Thursday, October 7, 2010

"Solitude begets originality, bold and disconcerting beauty, poetry. But solitude can also beget perversity, disparity, the absurd and the forbidden."

A Single Man is a 2005 film by director Tom Ford. The movie is subtle but brilliant. It follows the life of an English professor in an American university, in the days after he hears the news of his lover's death. His life begins to fall apart as he sinks into grief and lonliness. In the film there are four threads of human contact in his life which run throughout the film.

The first is the relationship he has with a female friend he knew from London. Despite the fact he is gay, she still holds a flame for him and sees his relationship with his dead lover as indulging in perversity and avoiding true love and happiness with her. The second is his relationship with his neighbour, who, with her family and her slightly homophobic husband, seems to represent normal heterosexual America, or what is accepted in terms of life purpose. When the little boy squashes the butterfly while George peeps in from next door, it seemed to address this conflict between "straight" man and "gay" man, in dialect, as we see the pride and aggression of the homophobic father passed on to the son, the father and son both assume to have justifable and purposeful lives. I thought it seemed to allude to the more ephemeral nature of homosexual love, in that it stops at the first generation, squashed like a butterfly, being so much more delicate and fragile than heterosexual love. I thought this was interesting in that his partner's death challenges George's jusitifcation for living.It reminded me of a bit of Notes of a Desolate Man (荒人手記) by Zhu Tianwen (朱天文):
在那裡,性不必擔負繁殖後代的使命,因此性無需雙方兩造的契約限制,於是性也不必有性別之異。 女女,男男,在撤去所有藩籬的性領域哩,互相探索著性,性的邊際的邊際,可以到哪裡。性遠離了原始的生育功能,昇華到性本身及目的,感官的, 藝術的,美學的,色情國度。這樣,是否就是我們的終極境地?我們這些站人類百分之十屬種渴望到達的夢土?

From atop the palisade, a brief glance down was enough to make me dizzy. As I stood there, I felt something that maybe Foucault had experienced: erotic utopia.
There, sex would not have to shoulder the mission of procreation, so there would be no contractual demand on either partner, and gender difference would no longer matter. Women with women, men with men, in a sexual realm where all barriers would have been dismantled, exploring sex together and the borders of the borders of sex, as far as they wanted to go. Sex would now be removed from the primitive function of child-bearing, sublimated until sex became its own objective, an erotic nation built upon sensuality, artistry, aesthetics. But was this the ultimate realm for us? Was this the dreamland so earnestly sought by those of us who comprise 10 percent of the human race?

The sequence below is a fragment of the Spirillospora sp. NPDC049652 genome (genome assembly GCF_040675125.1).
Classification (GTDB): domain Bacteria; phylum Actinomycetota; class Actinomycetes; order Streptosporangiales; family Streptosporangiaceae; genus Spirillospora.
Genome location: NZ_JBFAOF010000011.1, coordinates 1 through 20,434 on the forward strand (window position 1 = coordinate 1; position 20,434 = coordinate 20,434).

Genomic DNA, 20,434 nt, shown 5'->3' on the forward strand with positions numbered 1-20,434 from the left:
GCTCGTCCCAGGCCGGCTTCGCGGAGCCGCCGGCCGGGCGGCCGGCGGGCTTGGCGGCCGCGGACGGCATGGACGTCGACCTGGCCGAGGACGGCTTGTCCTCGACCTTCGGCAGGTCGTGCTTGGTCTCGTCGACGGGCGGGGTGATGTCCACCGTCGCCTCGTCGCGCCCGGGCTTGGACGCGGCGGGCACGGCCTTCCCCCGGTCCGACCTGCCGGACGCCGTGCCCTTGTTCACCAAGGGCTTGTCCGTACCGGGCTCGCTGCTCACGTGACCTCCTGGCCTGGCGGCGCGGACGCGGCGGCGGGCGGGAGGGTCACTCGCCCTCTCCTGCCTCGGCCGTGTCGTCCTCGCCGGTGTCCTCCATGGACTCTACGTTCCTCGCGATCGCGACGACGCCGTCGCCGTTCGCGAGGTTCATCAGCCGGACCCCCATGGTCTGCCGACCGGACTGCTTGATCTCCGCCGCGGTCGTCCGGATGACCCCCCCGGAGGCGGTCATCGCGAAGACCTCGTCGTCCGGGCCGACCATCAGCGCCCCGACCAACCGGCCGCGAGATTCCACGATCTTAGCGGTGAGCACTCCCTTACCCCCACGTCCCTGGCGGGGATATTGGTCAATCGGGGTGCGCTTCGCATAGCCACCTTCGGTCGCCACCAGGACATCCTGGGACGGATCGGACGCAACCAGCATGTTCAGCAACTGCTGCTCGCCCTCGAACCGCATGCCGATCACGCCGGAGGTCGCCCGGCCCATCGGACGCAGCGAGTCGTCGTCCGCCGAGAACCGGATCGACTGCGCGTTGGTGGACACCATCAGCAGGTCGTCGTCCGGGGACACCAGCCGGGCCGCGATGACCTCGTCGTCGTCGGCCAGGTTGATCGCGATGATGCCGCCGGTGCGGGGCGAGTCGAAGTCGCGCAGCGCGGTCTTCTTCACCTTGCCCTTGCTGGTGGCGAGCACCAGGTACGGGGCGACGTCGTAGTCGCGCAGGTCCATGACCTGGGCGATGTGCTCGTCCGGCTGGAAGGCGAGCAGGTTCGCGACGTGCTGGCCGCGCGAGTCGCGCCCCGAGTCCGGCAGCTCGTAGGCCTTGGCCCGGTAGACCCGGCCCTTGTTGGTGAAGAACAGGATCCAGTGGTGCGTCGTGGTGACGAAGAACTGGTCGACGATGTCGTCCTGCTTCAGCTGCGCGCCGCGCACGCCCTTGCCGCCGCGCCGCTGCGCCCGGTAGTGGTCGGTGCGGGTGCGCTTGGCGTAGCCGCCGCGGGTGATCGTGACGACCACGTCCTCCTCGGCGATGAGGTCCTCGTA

Foucault was silent.
Standing there, I seemed to understand that many erotic nations must have appeared in the course of human history. They were like exotic flowers that disappeared after blooming but once. Later generations could only dimly detect their existence amid vanishing, decaying texts, for they could neither expand nor grow. They became extinct in the frozen sorrows of indetermination and slow degeneration.

I liked the way the mother was portrayed with a certain sympathy and sensitivity, in spite of the sardonic disdain in which he seems to hold her on the surface. This embrace of ephermerality is magnified when as his colleague talks about the threat of the Cold War, George's mind is on the shirtless bodies of students playing tennis.

The nature of experiential living, how one experiences life, is portrayed brilliantly in the film, seemingly pointing to the absurd nature of thinking beyong the bounds of your own life. The third relationship is with a guy he meets outside a drugstore, who offers to sleep with him for money, the scene is not shot in a seedy way however, and after refusing they continue their discussion, talking about life and love.

The most focus is put on the fourth relationship with the student. There's a sexual tension between the two of them that is all the more ideal because it remains unrealized.This was very reminscent of the relationship between Aschenbach and Tadzio in Thomas Mann's Death in Venice. Through this unrealized sexual relationship, George is saved from suicide.

The film is shot beautifully, and his depression seems visible on screen, as it lifts the brightness increases at moments like when he makes the university secretary smile, or when he stares at Russ in class, when he sniffs some lady's dog and when he observes Carlos's beauty.

I thought that some interesting quotes were as follows:

Of course the Nazis were wrong to hate the Jews but their hating the Jews was not without a cause. It's just that the cause wasn't real. The cause was imagined, the cause was fear... a minority is only thought of as one when it constitutes some kind of threat to the majority, a real threat or an imagined one. And therein lies the fear, but if that minority is somehow invisible then the fear is much greater

Carlos: Es la contaminación lo que le da su color
George: I've never seen the sky like this before.
Carlos: A veces las cosas más
horrorosas tiene su punta de encanta

Rating: 5/5

The title quote is taken from Death in Venice by Thomas Mann, the english translation for Notes of a Desolate Man is from Howard Goldblatt's translation.

1 comment:

  1. I liked the quote about Nazis and minorities.

    The movie seems interesting. I'm planning on watching this soon.